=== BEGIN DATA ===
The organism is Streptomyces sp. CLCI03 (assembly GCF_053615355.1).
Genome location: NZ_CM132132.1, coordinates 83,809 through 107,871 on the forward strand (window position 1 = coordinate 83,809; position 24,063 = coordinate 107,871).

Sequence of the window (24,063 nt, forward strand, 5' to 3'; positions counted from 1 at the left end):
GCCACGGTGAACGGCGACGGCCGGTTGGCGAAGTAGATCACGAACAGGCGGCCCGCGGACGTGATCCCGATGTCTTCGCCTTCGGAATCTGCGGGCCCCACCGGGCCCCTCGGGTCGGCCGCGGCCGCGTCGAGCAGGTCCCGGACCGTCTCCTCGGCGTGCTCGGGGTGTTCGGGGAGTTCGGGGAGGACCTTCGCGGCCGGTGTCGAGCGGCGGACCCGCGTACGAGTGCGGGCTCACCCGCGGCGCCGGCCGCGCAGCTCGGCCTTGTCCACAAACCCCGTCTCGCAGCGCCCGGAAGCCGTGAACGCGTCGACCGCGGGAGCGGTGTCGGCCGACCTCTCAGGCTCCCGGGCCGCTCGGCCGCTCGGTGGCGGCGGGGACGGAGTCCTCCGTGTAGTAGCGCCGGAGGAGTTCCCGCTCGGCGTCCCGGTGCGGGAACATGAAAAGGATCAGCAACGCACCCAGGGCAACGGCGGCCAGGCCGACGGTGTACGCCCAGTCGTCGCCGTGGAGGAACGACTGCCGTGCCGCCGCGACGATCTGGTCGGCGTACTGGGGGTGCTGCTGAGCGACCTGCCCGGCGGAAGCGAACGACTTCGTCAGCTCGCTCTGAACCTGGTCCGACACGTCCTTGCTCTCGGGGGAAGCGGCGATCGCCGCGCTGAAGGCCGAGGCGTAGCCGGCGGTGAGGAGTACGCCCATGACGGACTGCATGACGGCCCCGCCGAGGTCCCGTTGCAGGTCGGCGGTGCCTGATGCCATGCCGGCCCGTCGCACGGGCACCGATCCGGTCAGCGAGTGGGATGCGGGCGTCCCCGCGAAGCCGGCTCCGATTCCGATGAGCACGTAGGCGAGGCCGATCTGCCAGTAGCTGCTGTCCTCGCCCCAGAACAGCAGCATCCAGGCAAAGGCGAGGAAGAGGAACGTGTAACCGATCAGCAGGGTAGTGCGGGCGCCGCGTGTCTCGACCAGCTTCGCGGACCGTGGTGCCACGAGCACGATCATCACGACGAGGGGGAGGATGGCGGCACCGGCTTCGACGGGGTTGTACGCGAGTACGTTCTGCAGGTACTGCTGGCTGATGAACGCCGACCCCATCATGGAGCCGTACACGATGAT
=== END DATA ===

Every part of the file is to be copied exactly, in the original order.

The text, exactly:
The organism is Streptomyces sp. CLCI03 (assembly GCF_053615355.1).
Genome location: NZ_CM132132.1, coordinates 83,809 through 107,871 on the forward strand (window position 1 = coordinate 83,809; position 24,063 = coordinate 107,871).

Sequence of the window (24,063 nt, forward strand, 5' to 3'; positions counted from 1 at the left end):
GCCACGGTGAACGGCGACGGCCGGTTGGCGAAGTAGATCACGAACAGGCGGCCCGCGGACGTGATCCCGATGTCTTCGCCTTCGGAATCTGCGGGCCCCACCGGGCCCCTCGGGTCGGCCGCGGCCGCGTCGAGCAGGTCCCGGACCGTCTCCTCGGCGTGCTCGGGGTGTTCGGGGAGTTCGGGGAGGACCTTCGCGGCCGGTGTCGAGCGGCGGACCCGCGTACGAGTGCGGGCTCACCCGCGGCGCCGGCCGCGCAGCTCGGCCTTGTCCACAAACCCCGTCTCGCAGCGCCCGGAAGCCGTGAACGCGTCGACCGCGGGAGCGGTGTCGGCCGACCTCTCAGGCTCCCGGGCCGCTCGGCCGCTCGGTGGCGGCGGGGACGGAGTCCTCCGTGTAGTAGCGCCGGAGGAGTTCCCGCTCGGCGTCCCGGTGCGGGAACATGAAAAGGATCAGCAACGCACCCAGGGCAACGGCGGCCAGGCCGACGGTGTACGCCCAGTCGTCGCCGTGGAGGAACGACTGCCGTGCCGCCGCGACGATCTGGTCGGCGTACTGGGGGTGCTGCTGAGCGACCTGCCCGGCGGAAGCGAACGACTTCGTCAGCTCGCTCTGAACCTGGTCCGACACGTCCTTGCTCTCGGGGGAAGCGGCGATCGCCGCGCTGAAGGCCGAGGCGTAGCCGGCGGTGAGGAGTACGCCCATGACGGACTGCATGACGGCCCCGCCGAGGTCCCGTTGCAGGTCGGCGGTGCCTGATGCCATGCCGGCCCGTCGCACGGGCACCGATCCGGTCAGCGAGTGGGATGCGGGCGTCCCCGCGAAGCCGGCTCCGATTCCGATGAGCACGTAGGCGAGGCCGATCTGCCAGTAGCTGCTGTCCTCGCCCCAGAACAGCAGCATCCAGGCAAAGGCGAGGAAGAGGAACGTGTAACCGATCAGCAGGGTAGTGCGGGCGCCGCGTGTCTCGACCAGCTTCGCGGACCGTGGTGCCACGAGCACGATCATCACGACGAGGGGGAGGATGGCGGCACCGGCTTCGACGGGGTTGTACGCGAGTACGTTCTGCAGGTACTGCTGGCTGATGAACGCCGACCCCATCATGGAGCCGTACACGATGAT